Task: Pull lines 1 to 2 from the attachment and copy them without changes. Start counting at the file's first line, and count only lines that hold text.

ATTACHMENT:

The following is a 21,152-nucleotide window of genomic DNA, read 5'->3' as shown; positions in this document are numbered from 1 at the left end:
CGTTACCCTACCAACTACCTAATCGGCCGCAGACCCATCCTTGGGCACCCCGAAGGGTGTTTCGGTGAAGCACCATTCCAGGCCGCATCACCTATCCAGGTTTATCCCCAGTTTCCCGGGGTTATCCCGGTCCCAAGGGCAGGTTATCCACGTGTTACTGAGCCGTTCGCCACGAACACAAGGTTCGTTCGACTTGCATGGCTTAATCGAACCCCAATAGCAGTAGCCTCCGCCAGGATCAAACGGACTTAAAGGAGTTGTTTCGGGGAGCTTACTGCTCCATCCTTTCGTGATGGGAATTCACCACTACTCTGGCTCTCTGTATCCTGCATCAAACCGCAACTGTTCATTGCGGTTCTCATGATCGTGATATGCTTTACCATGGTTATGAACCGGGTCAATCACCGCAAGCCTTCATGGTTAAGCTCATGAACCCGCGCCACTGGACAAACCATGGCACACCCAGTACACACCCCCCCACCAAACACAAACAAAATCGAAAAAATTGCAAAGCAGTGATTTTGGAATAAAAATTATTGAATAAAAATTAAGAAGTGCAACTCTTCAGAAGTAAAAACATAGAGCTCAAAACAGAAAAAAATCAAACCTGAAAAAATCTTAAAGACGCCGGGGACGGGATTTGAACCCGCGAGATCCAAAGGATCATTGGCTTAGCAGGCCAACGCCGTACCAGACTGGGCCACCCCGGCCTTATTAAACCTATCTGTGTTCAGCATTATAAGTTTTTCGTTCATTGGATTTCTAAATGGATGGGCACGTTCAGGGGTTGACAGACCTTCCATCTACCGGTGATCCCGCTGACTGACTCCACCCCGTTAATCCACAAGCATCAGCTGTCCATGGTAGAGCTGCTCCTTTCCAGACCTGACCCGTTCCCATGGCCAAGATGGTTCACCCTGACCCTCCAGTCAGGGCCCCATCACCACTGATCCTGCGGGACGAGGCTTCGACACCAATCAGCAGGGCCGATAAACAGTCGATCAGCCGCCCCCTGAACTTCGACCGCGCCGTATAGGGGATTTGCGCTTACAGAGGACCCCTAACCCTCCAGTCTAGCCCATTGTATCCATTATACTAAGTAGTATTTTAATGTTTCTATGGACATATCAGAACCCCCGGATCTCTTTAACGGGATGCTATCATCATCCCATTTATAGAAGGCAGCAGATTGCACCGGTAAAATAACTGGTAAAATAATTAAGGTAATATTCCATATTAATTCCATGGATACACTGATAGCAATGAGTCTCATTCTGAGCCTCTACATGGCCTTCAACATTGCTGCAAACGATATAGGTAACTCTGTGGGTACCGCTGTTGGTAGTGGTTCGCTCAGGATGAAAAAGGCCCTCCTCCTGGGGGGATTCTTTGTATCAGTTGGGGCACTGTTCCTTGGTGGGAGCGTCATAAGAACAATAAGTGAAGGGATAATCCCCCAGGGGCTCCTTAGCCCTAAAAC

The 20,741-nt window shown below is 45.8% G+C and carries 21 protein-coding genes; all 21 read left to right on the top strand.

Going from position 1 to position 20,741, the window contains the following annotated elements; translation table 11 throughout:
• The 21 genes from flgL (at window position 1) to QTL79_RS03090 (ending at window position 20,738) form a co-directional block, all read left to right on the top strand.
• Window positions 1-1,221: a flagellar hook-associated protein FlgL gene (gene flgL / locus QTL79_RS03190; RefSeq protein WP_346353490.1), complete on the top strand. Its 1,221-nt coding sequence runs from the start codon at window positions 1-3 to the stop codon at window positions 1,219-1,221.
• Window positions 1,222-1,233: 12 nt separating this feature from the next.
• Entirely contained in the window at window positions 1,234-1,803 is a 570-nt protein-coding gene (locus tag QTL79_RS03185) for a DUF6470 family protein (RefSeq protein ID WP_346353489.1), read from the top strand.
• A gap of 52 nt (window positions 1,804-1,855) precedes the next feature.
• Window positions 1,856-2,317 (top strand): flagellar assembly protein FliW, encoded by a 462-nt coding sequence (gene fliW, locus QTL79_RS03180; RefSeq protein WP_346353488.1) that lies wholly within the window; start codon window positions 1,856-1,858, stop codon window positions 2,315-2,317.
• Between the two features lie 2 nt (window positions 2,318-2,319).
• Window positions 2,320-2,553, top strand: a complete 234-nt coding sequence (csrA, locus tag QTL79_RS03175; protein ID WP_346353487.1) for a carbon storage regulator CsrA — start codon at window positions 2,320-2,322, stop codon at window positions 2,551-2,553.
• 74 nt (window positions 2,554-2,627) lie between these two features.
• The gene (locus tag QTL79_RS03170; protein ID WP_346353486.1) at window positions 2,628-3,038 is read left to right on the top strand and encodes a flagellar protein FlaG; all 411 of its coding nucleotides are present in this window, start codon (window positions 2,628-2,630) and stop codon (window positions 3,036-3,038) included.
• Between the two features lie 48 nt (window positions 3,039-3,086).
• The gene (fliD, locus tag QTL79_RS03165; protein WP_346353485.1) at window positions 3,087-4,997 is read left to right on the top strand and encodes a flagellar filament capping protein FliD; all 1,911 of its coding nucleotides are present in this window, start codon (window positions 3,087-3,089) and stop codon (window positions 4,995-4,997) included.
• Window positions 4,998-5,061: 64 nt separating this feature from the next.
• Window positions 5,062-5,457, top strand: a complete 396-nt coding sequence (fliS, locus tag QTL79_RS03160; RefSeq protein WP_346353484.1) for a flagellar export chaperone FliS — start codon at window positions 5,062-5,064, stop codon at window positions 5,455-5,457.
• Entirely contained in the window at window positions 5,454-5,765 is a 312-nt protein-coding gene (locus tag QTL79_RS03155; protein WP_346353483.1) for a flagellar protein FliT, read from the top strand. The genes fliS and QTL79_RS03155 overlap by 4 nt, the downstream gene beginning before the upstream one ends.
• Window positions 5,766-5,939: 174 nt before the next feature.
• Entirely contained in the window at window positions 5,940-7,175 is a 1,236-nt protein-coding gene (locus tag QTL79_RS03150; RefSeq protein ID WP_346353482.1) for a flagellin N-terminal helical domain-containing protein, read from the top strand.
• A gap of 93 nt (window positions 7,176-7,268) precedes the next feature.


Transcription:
The following is a 21,152-nucleotide window of genomic DNA, read 5'->3' as shown; positions in this document are numbered from 1 at the left end:
CGTTACCCTACCAACTACCTAATCGGCCGCAGACCCATCCTTGGGCACCCCGAAGGGTGTTTCGGTGAAGCACCATTCCAGGCCGCATCACCTATCCAGGTTTATCCCCAGTTTCCCGGGGTTATCCCGGTCCCAAGGGCAGGTTATCCACGTGTTACTGAGCCGTTCGCCACGAACACAAGGTTCGTTCGACTTGCATGGCTTAATCGAACCCCAATAGCAGTAGCCTCCGCCAGGATCAAACGGACTTAAAGGAGTTGTTTCGGGGAGCTTACTGCTCCATCCTTTCGTGATGGGAATTCACCACTACTCTGGCTCTCTGTATCCTGCATCAAACCGCAACTGTTCATTGCGGTTCTCATGATCGTGATATGCTTTACCATGGTTATGAACCGGGTCAATCACCGCAAGCCTTCATGGTTAAGCTCATGAACCCGCGCCACTGGACAAACCATGGCACACCCAGTACACACCCCCCCACCAAACACAAACAAAATCGAAAAAATTGCAAAGCAGTGATTTTGGAATAAAAATTATTGAATAAAAATTAAGAAGTGCAACTCTTCAGAAGTAAAAACATAGAGCTCAAAACAGAAAAAAATCAAACCTGAAAAAATCTTAAAGACGCCGGGGACGGGATTTGAACCCGCGAGATCCAAAGGATCATTGGCTTAGCAGGCCAACGCCGTACCAGACTGGGCCACCCCGGCCTTATTAAACCTATCTGTGTTCAGCATTATAAGTTTTTCGTTCATTGGATTTCTAAATGGATGGGCACGTTCAGGGGTTGACAGACCTTCCATCTACCGGTGATCCCGCTGACTGACTCCACCCCGTTAATCCACAAGCATCAGCTGTCCATGGTAGAGCTGCTCCTTTCCAGACCTGACCCGTTCCCATGGCCAAGATGGTTCACCCTGACCCTCCAGTCAGGGCCCCATCACCACTGATCCTGCGGGACGAGGCTTCGACACCAATCAGCAGGGCCGATAAACAGTCGATCAGCCGCCCCCTGAACTTCGACCGCGCCGTATAGGGGATTTGCGCTTACAGAGGACCCCTAACCCTCCAGTCTAGCCCATTGTATCCATTATACTAAGTAGTATTTTAATGTTTCTATGGACATATCAGAACCCCCGGATCTCTTTAACGGGATGCTATCATCATCCCATTTATAGAAGGCAGCAGATTGCACCGGTAAAATAACTGGTAAAATAATTAAGGTAATATTCCATATTAATTCCATGGATACACTGATAGCAATGAGTCTCATTCTGAGCCTCTACATGGCCTTCAACATTGCTGCAAACGATATAGGTAACTCTGTGGGTACCGCTGTTGGTAGTGGTTCGCTCAGGATGAAAAAGGCCCTCCTCCTGGGGGGATTCTTTGTATCAGTTGGGGCACTGTTCCTTGGTGGGAGCGTCATAAGAACAATAAGTGAAGGGATAATCCCCCAGGGGCTCCTTAGCCCTAAAAC